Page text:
# Cardiac Arrhythmia: Review

by Carlo Raj, MD

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00:00 Let's continue.

00:02 So we have here quickly is an EKG.

00:05 I'm going to show you what components of this EKG would be the most important so that you can interpret it properly.

00:12 Ready? Now, we have the x-axis and y-axis.

00:15 X-axis is what we're going to be paying attention to, is that clear? The x-axis, it represents or will show you the different types of waves, either positive deflection and negative deflection.

00:27 Before we go on, I wish for you to take a look at a little bit of math up above, so that you clearly see as to the difference between a little box and a big box, okay.

00:37 A little box and a big box.

00:40 A little box is 1 millimeter. It represents 0.04.

00:45 Memorize that if you haven't already.

00:47 You see that little box right there. That little box represents 0.04.

00:51 So in from henceforth, whenever I talk about little box, I'm talking about 0.04. Is that clear? A big box is five little boxes.

01:03 Okay, so a big box is five little boxes can I be anymore dramatic.

01:08 So if you take five of those little boxes, what is your time? Take a look.

01:14 0.2 seconds. Is that clear? And that you want to memorize.

01:19 So so far, a little box 0.04, a big box is 0.2 Why is that important? I want you to take that math that we just did, please.

01:29 And I want you to come down.

01:31 And do you see where it says PR interval.

01:33 I need you to memorize if you haven't already, that that PR interval, the maximum amount of time, normally speaking that a PR interval should exist is 0.2 seconds maximum.

01:45 What's the minimum? Is 0.12.

01:48 Okay, so if you take a look at the PR interval, what is the PR interval? The PR interval are the beginnings.

01:55 What does that mean Dr. Raj? The PR intervals are the beginning of the P wave to the beginning of the QRS complex. Is that clear? The PR interval represents what in your head? The PR interval, your thinking represents the time that it requires and impulses to begin at the SA node making its way down to the AV node.

02:17 Is that clear? Why is that important? Well, we could talk about how if your time of your PR interval is greater than how much? 0.2 seconds which is the maximum time, you got a problem.

02:31 Is that a WPW? Or is that going to be AV nodal blocks? Do you see how we've taken the math that at some point, maybe it frustrated you and even thought to yourself, "Why do I need to know this?" I'm telling you why right here, clinical application, So, if you find your 0.2 seconds to be greater for your PR interval then that is obviously AV nodal block, right? Because things are slowing down.

02:55 And we'll talk about that upcoming.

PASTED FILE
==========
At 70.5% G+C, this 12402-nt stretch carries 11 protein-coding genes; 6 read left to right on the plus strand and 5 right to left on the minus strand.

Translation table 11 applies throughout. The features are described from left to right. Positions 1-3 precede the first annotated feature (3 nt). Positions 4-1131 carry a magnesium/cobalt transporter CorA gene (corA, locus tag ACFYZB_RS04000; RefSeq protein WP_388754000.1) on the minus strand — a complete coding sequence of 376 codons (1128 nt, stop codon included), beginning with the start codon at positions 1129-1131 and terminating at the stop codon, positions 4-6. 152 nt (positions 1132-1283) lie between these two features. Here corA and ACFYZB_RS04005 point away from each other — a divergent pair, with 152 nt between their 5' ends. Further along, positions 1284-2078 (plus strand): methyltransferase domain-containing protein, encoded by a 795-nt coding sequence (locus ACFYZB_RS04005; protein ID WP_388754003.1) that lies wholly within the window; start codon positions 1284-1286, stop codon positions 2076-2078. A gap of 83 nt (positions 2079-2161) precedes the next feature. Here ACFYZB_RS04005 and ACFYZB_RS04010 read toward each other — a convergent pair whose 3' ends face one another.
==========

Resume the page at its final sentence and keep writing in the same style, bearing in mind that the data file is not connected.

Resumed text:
02:57 Whereas, if it's less than 0.12 seconds, that brings us to a very, very, well, important diagnosis known as WPW now, that's only one component.

03:07 But do you see as to how that time becomes very important for us? And how the little box and the big box will play huge roles.

03:14 Let's continue on our x x, the P wave we all know means originating ever SA node that took the activity you tell me and we mentioned this a bunch of times, what goes to the heart first? Electrical activity for by the mechanical activity.

03:31 What is the P wave represent for mechanical activity? The A wave.

03:37 Are you seeing it? Take a second.

03:42 P wave represents A wave.

03:44 A wave represents atrial kick. Correct? That's a mechanical activity.

03:48 What's that part of again? One more time? Late diastole.

03:51 Good. Let's continue.

03:53 So now we have our QRS complex.

03:54 We just discussed pure interval.

03:57 That QRS complex represents all, all while not excuse me strictly represents only the ventricle depolarization.

04:05 All it represents is ventricular depolarization.

04:08 Now, if you're talking about ventricular depolarization, then what are we referring to? Thats the fact that we have remember an actual potential way back basic concepts of physiology for cardiology.

04:20 It's the fact that you have 0, 1, 2, 3, 4 Okay, 0, 1, 2, 3, 4.

04:24 You tell me with phases 0, 1, 2, 3, 4, which one of those represents a ventricular depolarization.

04:32 It is obviously phase zero, right? Phase zero.

04:36 What is phase zero mean to you? So I'm really, I'm really, having you review your basics right now.

04:44 So that phase zero, and how important is this? Really important.

04:48 Alright, so if you're not good with this, I highly recommend that you go back and take a look at your action potentials for the heart.

04:55 And here specifically, I am doing my mechanical activity.

04:58 Okay.

04:59 Why is this important? In a little bit, in a lecture series, we'll go into antiarrhythmias.

05:04 And if you haven't understood this, things are getting complicated.

05:08 I don't want you to get frustrated.

05:12 Okay, so that voltage-gated sodium channels what that is at phase zero is a voltage-gated sodium channel, isn't it? and you have an MNH gate and giving you more detail stuff that you already should know.

05:22 So that phase zero is your voltage-gated sodium channel.